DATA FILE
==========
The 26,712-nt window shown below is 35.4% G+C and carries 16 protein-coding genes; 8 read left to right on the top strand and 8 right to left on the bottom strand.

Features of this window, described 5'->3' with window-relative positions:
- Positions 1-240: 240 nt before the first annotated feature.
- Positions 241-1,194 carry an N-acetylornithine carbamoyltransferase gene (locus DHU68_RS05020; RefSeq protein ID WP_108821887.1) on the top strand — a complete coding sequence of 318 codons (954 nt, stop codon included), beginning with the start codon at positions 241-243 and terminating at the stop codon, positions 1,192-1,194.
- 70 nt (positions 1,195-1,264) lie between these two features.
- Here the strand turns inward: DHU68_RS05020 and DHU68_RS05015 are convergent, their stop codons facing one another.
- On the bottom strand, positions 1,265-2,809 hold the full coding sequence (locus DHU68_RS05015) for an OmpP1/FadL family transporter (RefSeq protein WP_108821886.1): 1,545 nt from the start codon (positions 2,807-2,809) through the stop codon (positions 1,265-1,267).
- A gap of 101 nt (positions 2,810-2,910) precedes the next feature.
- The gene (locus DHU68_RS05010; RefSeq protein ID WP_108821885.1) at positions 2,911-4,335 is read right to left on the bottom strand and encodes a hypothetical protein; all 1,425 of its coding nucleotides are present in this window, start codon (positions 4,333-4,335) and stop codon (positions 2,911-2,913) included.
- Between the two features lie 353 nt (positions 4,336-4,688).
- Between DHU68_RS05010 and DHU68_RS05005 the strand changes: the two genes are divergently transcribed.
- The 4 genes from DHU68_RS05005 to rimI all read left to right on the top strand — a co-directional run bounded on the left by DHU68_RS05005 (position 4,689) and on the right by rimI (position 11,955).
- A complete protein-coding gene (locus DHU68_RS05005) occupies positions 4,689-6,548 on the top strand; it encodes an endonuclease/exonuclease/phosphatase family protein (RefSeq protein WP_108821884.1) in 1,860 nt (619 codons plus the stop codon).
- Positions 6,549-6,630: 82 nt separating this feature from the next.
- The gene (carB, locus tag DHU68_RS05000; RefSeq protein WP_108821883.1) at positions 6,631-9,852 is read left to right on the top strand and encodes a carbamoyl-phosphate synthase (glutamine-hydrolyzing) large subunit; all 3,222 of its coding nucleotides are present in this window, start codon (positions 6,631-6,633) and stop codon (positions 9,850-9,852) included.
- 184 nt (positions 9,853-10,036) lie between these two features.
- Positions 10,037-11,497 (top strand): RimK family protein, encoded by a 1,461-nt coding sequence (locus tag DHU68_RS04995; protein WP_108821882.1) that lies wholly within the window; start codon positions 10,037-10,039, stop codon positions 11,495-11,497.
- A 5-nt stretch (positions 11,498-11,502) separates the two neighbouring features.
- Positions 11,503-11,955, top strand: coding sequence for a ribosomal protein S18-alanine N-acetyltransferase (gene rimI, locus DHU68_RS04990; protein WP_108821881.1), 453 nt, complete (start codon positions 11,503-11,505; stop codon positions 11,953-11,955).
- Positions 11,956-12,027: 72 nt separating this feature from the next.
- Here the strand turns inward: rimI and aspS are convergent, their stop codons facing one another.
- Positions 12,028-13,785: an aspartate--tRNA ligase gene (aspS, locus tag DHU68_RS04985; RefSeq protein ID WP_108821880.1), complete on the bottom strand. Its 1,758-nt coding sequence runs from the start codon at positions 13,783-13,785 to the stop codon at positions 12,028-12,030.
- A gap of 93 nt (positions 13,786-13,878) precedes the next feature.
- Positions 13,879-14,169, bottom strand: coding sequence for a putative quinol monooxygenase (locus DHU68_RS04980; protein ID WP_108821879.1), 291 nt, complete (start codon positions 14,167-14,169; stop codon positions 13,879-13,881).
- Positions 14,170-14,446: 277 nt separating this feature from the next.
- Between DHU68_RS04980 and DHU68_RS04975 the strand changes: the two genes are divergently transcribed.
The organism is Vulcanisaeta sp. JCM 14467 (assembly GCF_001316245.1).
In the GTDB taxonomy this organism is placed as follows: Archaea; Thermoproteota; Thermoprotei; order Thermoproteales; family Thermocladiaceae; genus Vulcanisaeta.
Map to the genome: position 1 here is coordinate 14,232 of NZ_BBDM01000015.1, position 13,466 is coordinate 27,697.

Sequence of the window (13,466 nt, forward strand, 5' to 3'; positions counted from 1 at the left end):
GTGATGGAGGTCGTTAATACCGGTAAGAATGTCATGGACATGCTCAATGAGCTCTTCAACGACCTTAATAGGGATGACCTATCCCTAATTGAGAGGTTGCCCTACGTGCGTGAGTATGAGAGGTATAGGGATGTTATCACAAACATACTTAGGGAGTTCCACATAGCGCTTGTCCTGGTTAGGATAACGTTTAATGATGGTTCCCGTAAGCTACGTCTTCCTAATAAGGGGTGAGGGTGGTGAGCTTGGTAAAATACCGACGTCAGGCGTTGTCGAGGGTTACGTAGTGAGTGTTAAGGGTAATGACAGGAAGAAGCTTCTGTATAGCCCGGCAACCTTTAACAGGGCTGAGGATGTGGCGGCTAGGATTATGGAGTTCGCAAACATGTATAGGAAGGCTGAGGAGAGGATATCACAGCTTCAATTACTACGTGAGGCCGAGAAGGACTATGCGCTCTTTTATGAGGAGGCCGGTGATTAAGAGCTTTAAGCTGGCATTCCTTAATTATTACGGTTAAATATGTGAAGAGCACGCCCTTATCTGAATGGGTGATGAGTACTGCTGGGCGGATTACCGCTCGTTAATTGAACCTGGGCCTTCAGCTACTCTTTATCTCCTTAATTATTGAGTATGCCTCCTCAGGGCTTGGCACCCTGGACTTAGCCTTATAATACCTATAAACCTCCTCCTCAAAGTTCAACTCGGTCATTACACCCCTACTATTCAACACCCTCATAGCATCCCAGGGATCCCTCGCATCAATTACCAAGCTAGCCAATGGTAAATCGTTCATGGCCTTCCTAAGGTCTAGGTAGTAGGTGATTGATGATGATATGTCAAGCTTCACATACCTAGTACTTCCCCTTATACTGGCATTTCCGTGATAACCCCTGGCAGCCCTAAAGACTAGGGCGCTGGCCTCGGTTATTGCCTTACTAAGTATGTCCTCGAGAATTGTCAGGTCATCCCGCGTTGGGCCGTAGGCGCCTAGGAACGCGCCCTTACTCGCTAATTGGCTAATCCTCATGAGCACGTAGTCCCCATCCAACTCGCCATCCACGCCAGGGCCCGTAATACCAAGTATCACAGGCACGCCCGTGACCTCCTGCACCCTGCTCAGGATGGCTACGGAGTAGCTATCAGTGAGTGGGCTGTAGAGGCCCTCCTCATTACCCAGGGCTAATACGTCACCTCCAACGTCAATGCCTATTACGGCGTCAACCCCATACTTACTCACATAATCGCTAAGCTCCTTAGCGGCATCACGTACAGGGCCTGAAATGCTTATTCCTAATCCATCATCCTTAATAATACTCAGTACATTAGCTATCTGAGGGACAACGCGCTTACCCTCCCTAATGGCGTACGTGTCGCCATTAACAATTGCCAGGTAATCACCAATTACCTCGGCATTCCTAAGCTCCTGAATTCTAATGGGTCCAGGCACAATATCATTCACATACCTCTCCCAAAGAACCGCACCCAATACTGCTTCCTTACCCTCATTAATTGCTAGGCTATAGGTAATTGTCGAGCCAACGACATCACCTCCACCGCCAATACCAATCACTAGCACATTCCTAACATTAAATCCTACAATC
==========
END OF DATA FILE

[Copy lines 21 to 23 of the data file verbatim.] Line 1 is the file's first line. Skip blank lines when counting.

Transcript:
- Here the strand turns inward: rimI and aspS are convergent, their stop codons facing one another.
- Positions 12,028-13,785: an aspartate--tRNA ligase gene (aspS, locus tag DHU68_RS04985; RefSeq protein ID WP_108821880.1), complete on the bottom strand. Its 1,758-nt coding sequence runs from the start codon at positions 13,783-13,785 to the stop codon at positions 12,028-12,030.
- A gap of 93 nt (positions 13,786-13,878) precedes the next feature.